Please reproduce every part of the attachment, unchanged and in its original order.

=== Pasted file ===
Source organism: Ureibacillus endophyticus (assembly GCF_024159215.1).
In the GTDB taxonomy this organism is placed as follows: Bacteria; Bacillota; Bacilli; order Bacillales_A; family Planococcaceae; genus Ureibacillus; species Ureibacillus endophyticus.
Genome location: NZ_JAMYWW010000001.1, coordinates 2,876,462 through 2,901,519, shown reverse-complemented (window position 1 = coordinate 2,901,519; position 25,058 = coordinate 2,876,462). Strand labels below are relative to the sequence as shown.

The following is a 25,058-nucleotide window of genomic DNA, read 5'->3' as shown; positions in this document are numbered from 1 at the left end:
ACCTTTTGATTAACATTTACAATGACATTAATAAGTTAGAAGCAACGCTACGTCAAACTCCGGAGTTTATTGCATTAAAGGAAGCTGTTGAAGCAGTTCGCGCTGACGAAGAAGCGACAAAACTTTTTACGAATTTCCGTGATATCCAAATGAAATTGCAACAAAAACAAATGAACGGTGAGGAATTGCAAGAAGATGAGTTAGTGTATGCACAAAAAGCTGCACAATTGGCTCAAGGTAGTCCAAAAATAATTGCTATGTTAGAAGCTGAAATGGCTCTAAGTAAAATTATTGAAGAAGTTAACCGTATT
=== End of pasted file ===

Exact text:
Source organism: Ureibacillus endophyticus (assembly GCF_024159215.1).
In the GTDB taxonomy this organism is placed as follows: Bacteria; Bacillota; Bacilli; order Bacillales_A; family Planococcaceae; genus Ureibacillus; species Ureibacillus endophyticus.
Genome location: NZ_JAMYWW010000001.1, coordinates 2,876,462 through 2,901,519, shown reverse-complemented (window position 1 = coordinate 2,901,519; position 25,058 = coordinate 2,876,462). Strand labels below are relative to the sequence as shown.

The following is a 25,058-nucleotide window of genomic DNA, read 5'->3' as shown; positions in this document are numbered from 1 at the left end:
ACCTTTTGATTAACATTTACAATGACATTAATAAGTTAGAAGCAACGCTACGTCAAACTCCGGAGTTTATTGCATTAAAGGAAGCTGTTGAAGCAGTTCGCGCTGACGAAGAAGCGACAAAACTTTTTACGAATTTCCGTGATATCCAAATGAAATTGCAACAAAAACAAATGAACGGTGAGGAATTGCAAGAAGATGAGTTAGTGTATGCACAAAAAGCTGCACAATTGGCTCAAGGTAGTCCAAAAATAATTGCTATGTTAGAAGCTGAAATGGCTCTAAGTAAAATTATTGAAGAAGTTAACCGTATT